President Dassis on an official visit to Estonia

The President of the European Economic and Social Committee, Georges Dassis, began his official visit to Estonia on 15 June by meeting with Minister for Education and Research, Mailis Reps.

The two discussed the challenges and recent successes of the education system in Estonia. The Estonian Presidency of the Council of the EU will place the education field as high priority, taking forward the initiative of the New Skills Agenda for Europe and notably its packages on investing in Europe’s youth and on modernising schools and higher education.

The discussion also focused on the creation of a common European history education, using the same textbook translated into all EU languages.

Next, the EESC President met with the President of the Estonian Parliament (Riigikogu), Eiki Nestor. The meeting tackled many common points of interest and focused on the extent of involvement of civil society into the lawmaking process in Estonia.

The two presidents discussed the widespread use of e-governance in Estonia as a possible good practice for the EU. Estonia is the leading country in Europe for digitalization, digital taxation and e-identification. Mr Dassis noted favourable the new regulations that are in place in Estonia, which include the obligation to consult civil society.

The two discussed innovation in the labour market. Mr Dassis emphasized that the main task of today’s working generation is to do everything to work together and ensure that Europe remains united. "The European economy can only grow if our work is innovative, smarter and more complex, and not just a race to compete with each other’s markets, paying workers lower wages,” said Mr Nestor. “Instead, the future of Europe is that we do work smarter."

Mr Nestor stated that the social partners' participation in addressing topical issues for the Estonian society is greater than that in many other European countries. The involvement of trade unions and employers at the parliamentary level has recently resulted in the Unemployment Insurance Act.



Following the EESC’s strategy to meet with civil society representatives working on the ground, Mr Dassis then met with Peep Peterson, President of the Estonian of Trade Union Confederation. Taking into account country-specific challenges, Mr Dassis said, social policy needs to be tackled at the EU level but adapted to each Member State’s reality.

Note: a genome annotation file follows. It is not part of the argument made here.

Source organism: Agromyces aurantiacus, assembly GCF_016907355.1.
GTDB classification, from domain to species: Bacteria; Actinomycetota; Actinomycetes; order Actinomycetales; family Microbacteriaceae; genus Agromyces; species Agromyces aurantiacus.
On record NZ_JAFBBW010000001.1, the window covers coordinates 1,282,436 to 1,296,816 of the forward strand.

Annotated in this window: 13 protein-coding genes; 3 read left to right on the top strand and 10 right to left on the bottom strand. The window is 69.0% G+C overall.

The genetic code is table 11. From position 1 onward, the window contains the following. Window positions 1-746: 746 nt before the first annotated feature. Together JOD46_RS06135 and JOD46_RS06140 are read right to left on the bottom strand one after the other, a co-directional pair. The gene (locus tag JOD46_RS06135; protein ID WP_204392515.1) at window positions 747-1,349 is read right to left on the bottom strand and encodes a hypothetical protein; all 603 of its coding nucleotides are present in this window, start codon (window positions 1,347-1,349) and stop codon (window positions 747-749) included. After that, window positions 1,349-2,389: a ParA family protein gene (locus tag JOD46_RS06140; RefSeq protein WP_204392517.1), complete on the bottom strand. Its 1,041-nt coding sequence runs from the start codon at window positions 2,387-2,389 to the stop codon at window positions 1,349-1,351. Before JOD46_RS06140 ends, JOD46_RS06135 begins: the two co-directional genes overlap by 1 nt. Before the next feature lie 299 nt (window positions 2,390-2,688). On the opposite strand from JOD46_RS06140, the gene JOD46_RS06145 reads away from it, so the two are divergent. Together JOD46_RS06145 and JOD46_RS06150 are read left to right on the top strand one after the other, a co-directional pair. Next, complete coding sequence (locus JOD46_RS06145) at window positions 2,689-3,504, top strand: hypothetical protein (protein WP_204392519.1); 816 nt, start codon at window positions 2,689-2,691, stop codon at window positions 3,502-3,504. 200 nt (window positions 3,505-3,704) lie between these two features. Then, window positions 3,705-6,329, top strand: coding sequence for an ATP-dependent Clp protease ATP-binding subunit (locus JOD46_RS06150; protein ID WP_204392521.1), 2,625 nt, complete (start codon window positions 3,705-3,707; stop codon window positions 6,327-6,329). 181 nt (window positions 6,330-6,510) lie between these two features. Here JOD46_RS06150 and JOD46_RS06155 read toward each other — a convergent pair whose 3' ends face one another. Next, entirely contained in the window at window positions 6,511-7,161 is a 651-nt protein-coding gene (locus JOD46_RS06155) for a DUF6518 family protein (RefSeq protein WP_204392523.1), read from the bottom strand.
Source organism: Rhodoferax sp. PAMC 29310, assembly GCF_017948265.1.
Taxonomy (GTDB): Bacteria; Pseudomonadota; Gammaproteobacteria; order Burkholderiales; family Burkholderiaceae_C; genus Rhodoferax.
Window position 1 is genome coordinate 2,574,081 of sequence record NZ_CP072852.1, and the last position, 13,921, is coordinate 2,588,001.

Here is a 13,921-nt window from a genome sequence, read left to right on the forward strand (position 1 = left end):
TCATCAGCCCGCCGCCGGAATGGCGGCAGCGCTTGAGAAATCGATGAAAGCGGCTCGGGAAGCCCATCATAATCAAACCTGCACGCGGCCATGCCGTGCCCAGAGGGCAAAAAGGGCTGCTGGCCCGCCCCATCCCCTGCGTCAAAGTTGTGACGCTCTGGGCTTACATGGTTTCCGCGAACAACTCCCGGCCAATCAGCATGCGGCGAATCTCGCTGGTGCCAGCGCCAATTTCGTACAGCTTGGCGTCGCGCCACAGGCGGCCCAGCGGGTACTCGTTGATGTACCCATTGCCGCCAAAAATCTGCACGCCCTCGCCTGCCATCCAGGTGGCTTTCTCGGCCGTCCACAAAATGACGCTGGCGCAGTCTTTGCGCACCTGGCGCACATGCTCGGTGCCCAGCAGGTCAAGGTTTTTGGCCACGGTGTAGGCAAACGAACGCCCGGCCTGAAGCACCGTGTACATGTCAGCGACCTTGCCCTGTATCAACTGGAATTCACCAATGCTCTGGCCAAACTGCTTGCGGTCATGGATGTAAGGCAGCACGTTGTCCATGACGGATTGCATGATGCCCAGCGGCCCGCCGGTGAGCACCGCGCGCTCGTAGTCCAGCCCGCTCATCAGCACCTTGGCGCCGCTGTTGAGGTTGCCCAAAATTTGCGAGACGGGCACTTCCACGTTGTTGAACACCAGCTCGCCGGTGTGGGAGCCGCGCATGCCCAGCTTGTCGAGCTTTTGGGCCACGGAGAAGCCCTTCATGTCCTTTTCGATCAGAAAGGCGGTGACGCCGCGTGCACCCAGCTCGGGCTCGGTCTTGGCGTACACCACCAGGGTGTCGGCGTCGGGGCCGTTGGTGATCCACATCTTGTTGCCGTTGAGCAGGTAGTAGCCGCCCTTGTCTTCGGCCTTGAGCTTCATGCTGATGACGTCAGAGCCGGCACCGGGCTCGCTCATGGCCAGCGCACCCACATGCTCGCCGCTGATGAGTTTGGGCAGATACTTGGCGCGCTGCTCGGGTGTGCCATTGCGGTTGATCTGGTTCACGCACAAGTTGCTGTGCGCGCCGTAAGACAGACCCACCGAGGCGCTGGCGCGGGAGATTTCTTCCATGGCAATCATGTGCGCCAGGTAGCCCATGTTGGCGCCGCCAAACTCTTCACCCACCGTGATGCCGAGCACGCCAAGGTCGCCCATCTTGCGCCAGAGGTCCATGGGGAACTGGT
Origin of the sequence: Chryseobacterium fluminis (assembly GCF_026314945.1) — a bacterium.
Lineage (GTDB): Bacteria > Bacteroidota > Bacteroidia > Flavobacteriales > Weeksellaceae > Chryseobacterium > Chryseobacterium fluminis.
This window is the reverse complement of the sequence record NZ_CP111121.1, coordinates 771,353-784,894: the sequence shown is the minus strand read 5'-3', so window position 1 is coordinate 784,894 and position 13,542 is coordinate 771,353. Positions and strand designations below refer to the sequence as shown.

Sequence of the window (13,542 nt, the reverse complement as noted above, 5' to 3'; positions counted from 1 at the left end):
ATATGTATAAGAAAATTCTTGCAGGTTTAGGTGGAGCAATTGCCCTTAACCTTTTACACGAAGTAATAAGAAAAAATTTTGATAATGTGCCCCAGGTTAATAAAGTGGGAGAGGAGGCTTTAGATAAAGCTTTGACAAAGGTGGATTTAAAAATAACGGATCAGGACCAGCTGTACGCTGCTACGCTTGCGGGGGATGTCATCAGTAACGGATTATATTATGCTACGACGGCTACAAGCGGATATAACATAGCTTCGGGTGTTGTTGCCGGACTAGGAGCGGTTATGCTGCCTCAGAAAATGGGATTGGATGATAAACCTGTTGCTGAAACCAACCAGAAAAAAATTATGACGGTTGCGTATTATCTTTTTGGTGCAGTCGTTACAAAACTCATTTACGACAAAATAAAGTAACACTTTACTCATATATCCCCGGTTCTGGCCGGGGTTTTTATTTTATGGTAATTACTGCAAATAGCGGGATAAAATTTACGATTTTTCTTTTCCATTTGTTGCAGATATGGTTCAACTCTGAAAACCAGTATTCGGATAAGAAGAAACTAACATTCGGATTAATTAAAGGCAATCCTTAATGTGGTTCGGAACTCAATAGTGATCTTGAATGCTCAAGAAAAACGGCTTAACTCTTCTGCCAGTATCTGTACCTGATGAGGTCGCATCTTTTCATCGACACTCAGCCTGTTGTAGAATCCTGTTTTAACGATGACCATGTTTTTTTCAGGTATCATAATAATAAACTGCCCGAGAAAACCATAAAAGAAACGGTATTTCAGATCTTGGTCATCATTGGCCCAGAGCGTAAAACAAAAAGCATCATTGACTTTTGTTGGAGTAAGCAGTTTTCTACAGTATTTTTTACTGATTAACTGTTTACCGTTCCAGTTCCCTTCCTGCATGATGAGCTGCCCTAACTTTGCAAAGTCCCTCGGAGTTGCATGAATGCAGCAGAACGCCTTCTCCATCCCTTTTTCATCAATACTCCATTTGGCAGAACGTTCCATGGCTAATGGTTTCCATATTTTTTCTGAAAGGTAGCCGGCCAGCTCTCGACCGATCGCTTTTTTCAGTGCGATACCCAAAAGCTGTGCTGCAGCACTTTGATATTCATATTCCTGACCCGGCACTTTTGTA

The two agreed that social policy is vital in order to support the economy, with programmes such as lifelong learning, to improve living conditions and salaries. Estonian trade unions’ aim is to increase salaries by 6 percent over the next 20 years in order to catch up with the more affluent EU counterparts.


Mr Dassis then met with Rait Kuuse, Deputy Secretary General on Social Policy in the Ministry of Social Affairs. “It is crucial that we give support to all businesses which create jobs – the large and the small”, Mr Dassis declared. “Without a good social policy there is no future for a country. And the voice of civil society needs to be heard by the institutions.”

Mr Kuuse noted that the EESC has already received requests for two opinions on topics that are of high importance for the Ministry of Social Affairs in the framework of the Estonian Presidency. He also invited President Dassis to the conference “The future of work: making it e-easy” in Tallinn on 13-14 September.

The Deputy Secretary General spoke about their ongoing efforts concerning e-governance and accessibility, notably finding a common vision in the EU on the inclusion of disabled citizens.

Mr Kuuse stated that the Estonian Presidency will focus on work which is well paid and motivating, ensures economic prosperity, social coping and development, supports the well-being of children and families, promotes mutual care, equal opportunities and gender equality, and ultimately ensures long and high-quality life for citizens.


Work organisation